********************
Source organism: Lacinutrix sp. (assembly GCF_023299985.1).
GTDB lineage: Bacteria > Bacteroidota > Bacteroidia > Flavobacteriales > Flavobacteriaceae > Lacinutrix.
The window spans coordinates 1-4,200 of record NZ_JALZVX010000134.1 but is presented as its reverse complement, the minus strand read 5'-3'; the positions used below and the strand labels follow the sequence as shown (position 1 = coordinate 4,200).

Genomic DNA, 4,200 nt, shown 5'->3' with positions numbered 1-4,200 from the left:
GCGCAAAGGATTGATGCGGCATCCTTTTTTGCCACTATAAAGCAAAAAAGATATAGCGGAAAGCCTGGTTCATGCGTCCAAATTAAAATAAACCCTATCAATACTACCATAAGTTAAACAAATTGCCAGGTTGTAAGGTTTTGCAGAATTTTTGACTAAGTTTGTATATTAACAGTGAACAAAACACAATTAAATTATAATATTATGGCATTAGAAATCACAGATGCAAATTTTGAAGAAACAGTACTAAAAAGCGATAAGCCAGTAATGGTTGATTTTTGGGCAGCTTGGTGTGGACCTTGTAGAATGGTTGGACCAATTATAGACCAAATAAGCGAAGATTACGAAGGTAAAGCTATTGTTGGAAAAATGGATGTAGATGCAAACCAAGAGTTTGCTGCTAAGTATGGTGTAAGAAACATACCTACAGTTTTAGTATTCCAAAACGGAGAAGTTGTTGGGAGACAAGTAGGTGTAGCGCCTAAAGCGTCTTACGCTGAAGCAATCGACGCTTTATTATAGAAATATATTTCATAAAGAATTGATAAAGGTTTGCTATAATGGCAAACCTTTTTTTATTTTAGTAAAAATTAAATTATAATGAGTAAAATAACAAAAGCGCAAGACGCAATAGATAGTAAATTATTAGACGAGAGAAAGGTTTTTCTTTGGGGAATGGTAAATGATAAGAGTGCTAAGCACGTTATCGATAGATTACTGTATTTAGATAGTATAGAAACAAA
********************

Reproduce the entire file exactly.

Source organism: Lacinutrix sp. (assembly GCF_023299985.1).
GTDB lineage: Bacteria > Bacteroidota > Bacteroidia > Flavobacteriales > Flavobacteriaceae > Lacinutrix.
The window spans coordinates 1-4,200 of record NZ_JALZVX010000134.1 but is presented as its reverse complement, the minus strand read 5'-3'; the positions used below and the strand labels follow the sequence as shown (position 1 = coordinate 4,200).

Genomic DNA, 4,200 nt, shown 5'->3' with positions numbered 1-4,200 from the left:
GCGCAAAGGATTGATGCGGCATCCTTTTTTGCCACTATAAAGCAAAAAAGATATAGCGGAAAGCCTGGTTCATGCGTCCAAATTAAAATAAACCCTATCAATACTACCATAAGTTAAACAAATTGCCAGGTTGTAAGGTTTTGCAGAATTTTTGACTAAGTTTGTATATTAACAGTGAACAAAACACAATTAAATTATAATATTATGGCATTAGAAATCACAGATGCAAATTTTGAAGAAACAGTACTAAAAAGCGATAAGCCAGTAATGGTTGATTTTTGGGCAGCTTGGTGTGGACCTTGTAGAATGGTTGGACCAATTATAGACCAAATAAGCGAAGATTACGAAGGTAAAGCTATTGTTGGAAAAATGGATGTAGATGCAAACCAAGAGTTTGCTGCTAAGTATGGTGTAAGAAACATACCTACAGTTTTAGTATTCCAAAACGGAGAAGTTGTTGGGAGACAAGTAGGTGTAGCGCCTAAAGCGTCTTACGCTGAAGCAATCGACGCTTTATTATAGAAATATATTTCATAAAGAATTGATAAAGGTTTGCTATAATGGCAAACCTTTTTTTATTTTAGTAAAAATTAAATTATAATGAGTAAAATAACAAAAGCGCAAGACGCAATAGATAGTAAATTATTAGACGAGAGAAAGGTTTTTCTTTGGGGAATGGTAAATGATAAGAGTGCTAAGCACGTTATCGATAGATTACTGTATTTAGATAGTATAGAAACAAA